Cardiac Remodeling

Cardiac
Remodeling

In the PROVE-HF trial, reduction in NT-proBNP with ENTRESTO significantly correlated with improvement across measures of cardiac structure and function1

PROVE-HF PRIMARY END POINT

  • The primary end point was correlation
    (Pearson r) between change in echocardiographic
    remodeling parameters and NT-proBNP at 12 months*
PROVE-HF-PRIMARY-END-POINT

PROVE-HF PRIMARY END POINT

  • The primary end point was correlation
    (Pearson r) between change in echocardiographic
    remodeling parameters and NT-proBNP at 12 months*

*P<0.001.

E/e'=filling pressure (early diastolic filling velocity/early diastolic mitral annular velocity); LAVI=left atrial volume index; LVEDVI=left ventricular end-diastolic volume index; LVEF=left ventricular ejection fraction; LVESVI=left ventricular end-systolic volume index.

A Pearson correlation coefficient (Pearson r) measures how strong the association is between 2 variables. It ranges from 1 (exactly correlated) to -1 (exactly inversely correlated).

*P<0.001.

Patients in the PROVE-HF trial showed reverse cardiac remodeling and biomarker improvement1

ENTRESTO improved key echocardiographic measures of cardiac remodeling, including increased LVEF, and reduced NT-proBNP

ls-lean-change

Reduction in NT-proBNP was demonstrated at 6 months (35%) and 12 months (37%)

The primary end point was the correlation between change in NT-proBNP and cardiac remodeling parameters at 12 months.

A secondary end point was the correlation between change in NT-proBNP and change in cardiac remodeling parameters at 6 months.§

Lower, yet significant correlations were seen from baseline to 6 months.§

LVEF (%) are median values. Changes in LVEF are LS (least-square) mean change values from baseline.

LS geometric mean concentration changes from baseline NT-proBNP to follow-up.

§P<0.001.

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PROVE-HF STUDY DESIGN

PROVE-HF study design1

52-week, single-arm, prospective, open-label phase IV evaluation of 794 HFrEF patients in the United States. The primary end point was correlation of change in NT-proBNP to change in cardiac remodeling parameters. At each study visit, a blood sample was sent to a central laboratory for measurement of plasma NT-proBNP. Following completion, echocardiograms were transmitted in a secure fashion to a core laboratory, where they were interpreted following completion of all study protocols in a temporally and clinically blinded fashion.

Key inclusion criteria:

  • Aged ≥18 years

  • Patients with HFrEF who were candidates for on-label sacubitril/valsartan treatment per the standard of care

  • NYHA Functional Class II, III, or IV

  • LVEF ≤40% within the preceding 6 months according to any local measurement and no subsequent documentation of EF >40%

  • Stable dose of loop diuretic for the 2 weeks preceding study start

Key exclusion criteria:

  • History of hypersensitivity/allergy or suspected contraindication to any study drug component or to drugs of similar chemical classes, including ACEis, angiotensin receptor blockers, or neprilysin inhibitors

  • Any angioedema history (drug-related or otherwise)

  • Concomitant use of ACEi therapy, nesiritide, aliskiren, or drugs that may affect absorption of the study medication

  • Current or previous treatment with sacubitril/valsartan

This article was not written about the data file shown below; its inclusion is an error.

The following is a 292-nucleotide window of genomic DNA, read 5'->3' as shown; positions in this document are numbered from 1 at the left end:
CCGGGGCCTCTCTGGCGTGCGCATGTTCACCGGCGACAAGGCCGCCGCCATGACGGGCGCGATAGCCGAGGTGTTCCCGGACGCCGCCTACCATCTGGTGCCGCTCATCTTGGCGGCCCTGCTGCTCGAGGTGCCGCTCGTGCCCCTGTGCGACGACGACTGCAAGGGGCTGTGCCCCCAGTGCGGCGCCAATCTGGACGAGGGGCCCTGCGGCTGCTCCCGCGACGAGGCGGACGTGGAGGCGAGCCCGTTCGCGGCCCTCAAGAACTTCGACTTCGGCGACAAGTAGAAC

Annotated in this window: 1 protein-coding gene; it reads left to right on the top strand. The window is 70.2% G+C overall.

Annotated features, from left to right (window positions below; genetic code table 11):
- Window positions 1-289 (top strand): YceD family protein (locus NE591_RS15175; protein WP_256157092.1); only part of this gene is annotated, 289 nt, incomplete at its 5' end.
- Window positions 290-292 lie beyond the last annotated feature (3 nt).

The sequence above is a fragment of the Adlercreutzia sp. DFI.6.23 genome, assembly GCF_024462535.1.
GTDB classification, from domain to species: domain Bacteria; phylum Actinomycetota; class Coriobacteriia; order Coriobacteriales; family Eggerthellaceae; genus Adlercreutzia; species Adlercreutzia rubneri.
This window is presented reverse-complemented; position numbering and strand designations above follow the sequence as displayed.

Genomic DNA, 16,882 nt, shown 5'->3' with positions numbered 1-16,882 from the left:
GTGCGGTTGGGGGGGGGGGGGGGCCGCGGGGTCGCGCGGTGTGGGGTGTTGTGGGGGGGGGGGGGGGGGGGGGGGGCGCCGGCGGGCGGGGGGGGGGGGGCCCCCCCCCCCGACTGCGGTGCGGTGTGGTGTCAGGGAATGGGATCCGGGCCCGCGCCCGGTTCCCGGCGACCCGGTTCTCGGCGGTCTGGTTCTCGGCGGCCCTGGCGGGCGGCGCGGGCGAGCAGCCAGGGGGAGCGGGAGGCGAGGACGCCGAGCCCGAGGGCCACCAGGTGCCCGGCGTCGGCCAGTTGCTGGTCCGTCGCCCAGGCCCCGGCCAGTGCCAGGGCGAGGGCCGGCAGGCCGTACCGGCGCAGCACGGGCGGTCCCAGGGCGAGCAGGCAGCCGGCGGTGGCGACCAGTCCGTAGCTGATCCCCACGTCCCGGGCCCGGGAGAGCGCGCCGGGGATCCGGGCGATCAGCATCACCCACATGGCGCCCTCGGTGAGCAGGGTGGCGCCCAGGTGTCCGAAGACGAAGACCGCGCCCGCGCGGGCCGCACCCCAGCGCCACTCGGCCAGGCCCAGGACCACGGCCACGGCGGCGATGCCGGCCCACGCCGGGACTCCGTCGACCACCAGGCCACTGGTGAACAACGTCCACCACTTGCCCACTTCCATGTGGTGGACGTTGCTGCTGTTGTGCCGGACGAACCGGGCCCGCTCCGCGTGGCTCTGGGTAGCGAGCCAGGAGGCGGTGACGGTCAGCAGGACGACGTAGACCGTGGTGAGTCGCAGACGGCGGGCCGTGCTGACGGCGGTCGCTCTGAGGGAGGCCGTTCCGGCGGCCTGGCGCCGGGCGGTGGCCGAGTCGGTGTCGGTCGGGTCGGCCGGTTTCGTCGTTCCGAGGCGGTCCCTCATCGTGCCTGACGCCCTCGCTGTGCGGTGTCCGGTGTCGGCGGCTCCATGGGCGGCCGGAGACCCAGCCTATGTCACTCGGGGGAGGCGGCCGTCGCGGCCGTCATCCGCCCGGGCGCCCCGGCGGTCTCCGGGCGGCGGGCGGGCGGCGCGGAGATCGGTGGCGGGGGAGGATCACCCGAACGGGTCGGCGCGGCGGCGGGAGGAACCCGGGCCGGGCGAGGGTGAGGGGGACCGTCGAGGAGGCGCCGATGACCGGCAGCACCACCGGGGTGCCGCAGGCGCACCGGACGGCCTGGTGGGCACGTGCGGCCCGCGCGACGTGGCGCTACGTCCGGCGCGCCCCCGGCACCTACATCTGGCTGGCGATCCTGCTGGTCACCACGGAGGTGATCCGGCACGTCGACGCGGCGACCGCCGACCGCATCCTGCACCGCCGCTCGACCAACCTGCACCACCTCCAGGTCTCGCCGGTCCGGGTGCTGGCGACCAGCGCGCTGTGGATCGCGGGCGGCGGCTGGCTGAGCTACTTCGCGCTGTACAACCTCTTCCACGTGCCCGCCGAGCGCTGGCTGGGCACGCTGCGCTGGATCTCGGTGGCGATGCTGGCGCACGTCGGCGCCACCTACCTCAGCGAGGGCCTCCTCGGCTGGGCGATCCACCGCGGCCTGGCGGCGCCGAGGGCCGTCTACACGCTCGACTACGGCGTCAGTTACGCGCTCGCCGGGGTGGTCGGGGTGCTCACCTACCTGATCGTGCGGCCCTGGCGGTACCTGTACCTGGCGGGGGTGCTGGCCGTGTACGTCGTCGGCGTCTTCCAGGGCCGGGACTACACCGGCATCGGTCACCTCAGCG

• Inadequate washout of other investigational drugs before study initiation

  • Enrollment in another clinical trial within 30 days of screening

  • Potassium >5.2 mEq/L at screening

  • History of malignancy within 1 year

  • Pregnancy, lactation, or use of any method of contraception that is not highly effective

  • Implantation of CRT-D within 6 months of screening visit

  • Prior heart transplant or left ventricular assist device or intent to implant either

ACEi=angiotensin converting enzyme inhibitor; CRT-D=cardiac resynchronization therapy defibrillator; EF=ejection fraction; NYHA=New York Heart Association.

PROVE-HF: STUDY LIMITATIONS

PROVE-HF study limitations1

  • Observational, single-group, open-label design

  • A broad range of factors may affect NT-proBNP concentrations besides cardiac remodeling

  • Multiple comparisons may have increased risk of type 1 error

  • Not all echocardiographic measurements were available at each time point

  • Race was investigator-determined, with potential risk for inaccuracy

Reduction in NT-proBNP has been associated with reverse cardiac remodeling1-3

Cardiac remodeling leads to disease progression and increased risk of CV death and HF hospitalization in patients with systolic HF4-6

CARDIAC REMODELING OVERVIEW

Cardiac Remodeling

PARADIGM-HF OVERVIEW AND NT-proBNP ANALYSIS

PARADIGM-HF was a multinational, randomized, double-blind trial comparing ENTRESTO to enalapril in 8442 symptomatic (NYHA Class Il-IV) adult systolic HF patients (LVEF ≤40%). After discontinuing their existing ACEi or ARB therapy, patients entered sequential single-blind run-in periods during which they received enalapril 10 mg twice daily, followed by ENTRESTO 100 mg (49/51 mg) twice daily, increasing to 200 mg (97/103 mg) twice daily. Patients who successfully completed the run-in periods were then randomized to receive either ENTRESTO 200 mg (97/103 mg) (n=4209) twice daily or enalapril 10 mg (n=4233) twice daily. The median follow-up duration was 27 months, and patients were treated for up to 4.3 years.3 For the primary end point, composite of CV death or first HF hospitalization, ENTRESTO was superior to enalapril (P<0.0001). In an exploratory analysis, ENTRESTO lowered NT-proBNP.

PARADIGM-HF post-hoc NT-proBNP analysis limitations:

  • Biomarker measurements, including NT-proBNP, were drawn and analyzed in a subgroup of the total PARADIGM-HF patient population and therefore might not represent the entire cohort of systolic HF patients studied

  • Biological variability may influence the accuracy of a predictive value of a change in biomarkers. The change from baseline data should be interpreted in light of this influence

ENTRESTO CV effects are due to increased peptides and decreased angiotensin II effects, which resulted in decreased NT-proBNP.

EXPAND

INDICATION

ENTRESTO® is indicated to reduce the risk of cardiovascular death and hospitalization for heart failure in patients with chronic heart failure (NYHA Class II-IV) and reduced ejection fraction.

ENTRESTO is usually administered in conjunction with other heart failure therapies, in place of an ACE inhibitor or other ARB.

IMPORTANT SAFETY INFORMATION